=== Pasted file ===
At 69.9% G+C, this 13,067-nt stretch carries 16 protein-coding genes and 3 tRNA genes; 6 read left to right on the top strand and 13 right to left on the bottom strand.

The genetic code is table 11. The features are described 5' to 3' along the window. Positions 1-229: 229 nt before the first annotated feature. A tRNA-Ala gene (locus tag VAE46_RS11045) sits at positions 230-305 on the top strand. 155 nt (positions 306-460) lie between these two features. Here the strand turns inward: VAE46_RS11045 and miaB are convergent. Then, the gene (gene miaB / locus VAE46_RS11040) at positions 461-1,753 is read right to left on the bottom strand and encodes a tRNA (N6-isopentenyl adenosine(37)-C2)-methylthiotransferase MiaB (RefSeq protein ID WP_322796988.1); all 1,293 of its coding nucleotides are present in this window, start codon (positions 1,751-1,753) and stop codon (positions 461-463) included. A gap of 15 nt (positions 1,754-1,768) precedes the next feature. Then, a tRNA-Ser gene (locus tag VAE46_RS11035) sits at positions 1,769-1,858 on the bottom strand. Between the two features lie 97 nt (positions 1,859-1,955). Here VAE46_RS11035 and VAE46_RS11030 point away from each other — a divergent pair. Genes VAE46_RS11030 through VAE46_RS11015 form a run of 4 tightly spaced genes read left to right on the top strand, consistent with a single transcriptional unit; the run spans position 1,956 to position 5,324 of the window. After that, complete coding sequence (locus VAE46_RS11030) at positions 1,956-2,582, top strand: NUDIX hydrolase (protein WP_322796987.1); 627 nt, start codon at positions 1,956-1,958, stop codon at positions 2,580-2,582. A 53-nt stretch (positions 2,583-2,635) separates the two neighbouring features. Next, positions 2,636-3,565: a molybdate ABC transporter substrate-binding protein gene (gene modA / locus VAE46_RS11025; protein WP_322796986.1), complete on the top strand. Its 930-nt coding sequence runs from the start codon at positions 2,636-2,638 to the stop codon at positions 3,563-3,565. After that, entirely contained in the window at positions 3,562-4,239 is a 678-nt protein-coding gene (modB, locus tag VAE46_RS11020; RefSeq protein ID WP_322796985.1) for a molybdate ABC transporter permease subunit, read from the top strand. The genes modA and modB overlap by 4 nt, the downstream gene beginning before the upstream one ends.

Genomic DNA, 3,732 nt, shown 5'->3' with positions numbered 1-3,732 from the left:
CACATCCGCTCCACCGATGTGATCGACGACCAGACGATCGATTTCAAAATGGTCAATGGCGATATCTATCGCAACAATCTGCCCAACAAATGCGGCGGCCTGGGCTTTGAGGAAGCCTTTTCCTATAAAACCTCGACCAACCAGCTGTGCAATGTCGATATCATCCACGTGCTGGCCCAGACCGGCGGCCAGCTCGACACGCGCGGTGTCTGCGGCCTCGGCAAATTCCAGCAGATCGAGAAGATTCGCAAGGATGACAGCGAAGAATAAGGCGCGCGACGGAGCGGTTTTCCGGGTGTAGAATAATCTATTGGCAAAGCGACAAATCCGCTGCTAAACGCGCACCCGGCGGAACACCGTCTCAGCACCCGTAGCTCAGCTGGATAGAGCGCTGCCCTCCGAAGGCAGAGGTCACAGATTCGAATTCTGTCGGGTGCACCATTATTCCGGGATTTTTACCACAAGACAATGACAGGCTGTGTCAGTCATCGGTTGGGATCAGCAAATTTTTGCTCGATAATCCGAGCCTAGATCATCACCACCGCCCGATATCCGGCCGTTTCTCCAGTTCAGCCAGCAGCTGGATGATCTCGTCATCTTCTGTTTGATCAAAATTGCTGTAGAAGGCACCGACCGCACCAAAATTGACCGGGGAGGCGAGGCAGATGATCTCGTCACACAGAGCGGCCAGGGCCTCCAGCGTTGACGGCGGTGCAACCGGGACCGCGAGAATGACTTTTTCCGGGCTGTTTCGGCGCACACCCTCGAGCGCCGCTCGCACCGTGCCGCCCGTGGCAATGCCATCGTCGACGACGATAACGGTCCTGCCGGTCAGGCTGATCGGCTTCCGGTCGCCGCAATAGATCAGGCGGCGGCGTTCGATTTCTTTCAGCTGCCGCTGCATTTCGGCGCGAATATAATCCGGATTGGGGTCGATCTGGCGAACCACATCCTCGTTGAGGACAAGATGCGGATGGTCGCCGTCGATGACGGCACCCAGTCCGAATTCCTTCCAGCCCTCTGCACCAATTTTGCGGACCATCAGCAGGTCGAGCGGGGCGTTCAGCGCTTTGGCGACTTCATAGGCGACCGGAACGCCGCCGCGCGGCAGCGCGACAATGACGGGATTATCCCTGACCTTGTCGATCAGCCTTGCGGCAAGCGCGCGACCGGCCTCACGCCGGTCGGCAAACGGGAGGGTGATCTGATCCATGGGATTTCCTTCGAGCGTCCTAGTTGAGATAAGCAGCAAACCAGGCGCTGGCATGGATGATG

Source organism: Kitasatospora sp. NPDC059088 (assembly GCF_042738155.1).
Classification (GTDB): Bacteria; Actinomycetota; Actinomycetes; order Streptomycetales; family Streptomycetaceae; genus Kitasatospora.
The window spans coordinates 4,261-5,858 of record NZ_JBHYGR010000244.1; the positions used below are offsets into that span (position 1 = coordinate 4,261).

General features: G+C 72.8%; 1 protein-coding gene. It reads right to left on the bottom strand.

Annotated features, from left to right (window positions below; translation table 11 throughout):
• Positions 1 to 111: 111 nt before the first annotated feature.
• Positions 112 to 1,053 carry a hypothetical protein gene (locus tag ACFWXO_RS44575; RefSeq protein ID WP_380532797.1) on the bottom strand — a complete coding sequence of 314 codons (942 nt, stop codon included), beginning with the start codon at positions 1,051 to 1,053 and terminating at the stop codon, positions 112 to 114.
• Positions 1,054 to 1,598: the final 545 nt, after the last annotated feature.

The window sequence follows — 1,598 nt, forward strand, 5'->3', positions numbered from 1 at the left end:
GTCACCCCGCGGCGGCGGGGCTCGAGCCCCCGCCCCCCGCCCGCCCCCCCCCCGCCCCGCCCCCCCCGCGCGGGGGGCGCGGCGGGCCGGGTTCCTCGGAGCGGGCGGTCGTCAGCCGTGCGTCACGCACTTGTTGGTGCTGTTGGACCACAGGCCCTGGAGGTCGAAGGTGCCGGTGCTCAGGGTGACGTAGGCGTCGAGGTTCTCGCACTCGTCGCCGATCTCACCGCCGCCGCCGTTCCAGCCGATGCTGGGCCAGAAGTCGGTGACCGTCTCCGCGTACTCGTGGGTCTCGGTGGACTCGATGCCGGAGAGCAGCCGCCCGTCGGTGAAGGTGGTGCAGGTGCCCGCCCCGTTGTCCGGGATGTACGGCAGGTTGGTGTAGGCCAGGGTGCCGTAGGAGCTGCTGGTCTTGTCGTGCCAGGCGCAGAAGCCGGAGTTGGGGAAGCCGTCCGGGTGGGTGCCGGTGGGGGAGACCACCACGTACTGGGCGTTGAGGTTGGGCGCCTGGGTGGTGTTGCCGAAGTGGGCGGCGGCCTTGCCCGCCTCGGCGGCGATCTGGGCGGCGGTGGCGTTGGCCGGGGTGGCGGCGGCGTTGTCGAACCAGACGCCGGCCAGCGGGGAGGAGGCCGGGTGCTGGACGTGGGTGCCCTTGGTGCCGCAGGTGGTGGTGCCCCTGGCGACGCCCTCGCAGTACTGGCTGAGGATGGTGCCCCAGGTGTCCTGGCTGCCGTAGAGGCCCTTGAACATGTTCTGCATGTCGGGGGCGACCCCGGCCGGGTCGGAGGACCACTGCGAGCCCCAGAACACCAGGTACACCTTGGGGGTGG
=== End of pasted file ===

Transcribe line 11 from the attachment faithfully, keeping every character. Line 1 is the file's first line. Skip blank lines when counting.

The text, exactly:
• Positions 112 to 1,053 carry a hypothetical protein gene (locus tag ACFWXO_RS44575; RefSeq protein ID WP_380532797.1) on the bottom strand — a complete coding sequence of 314 codons (942 nt, stop codon included), beginning with the start codon at positions 1,051 to 1,053 and terminating at the stop codon, positions 112 to 114.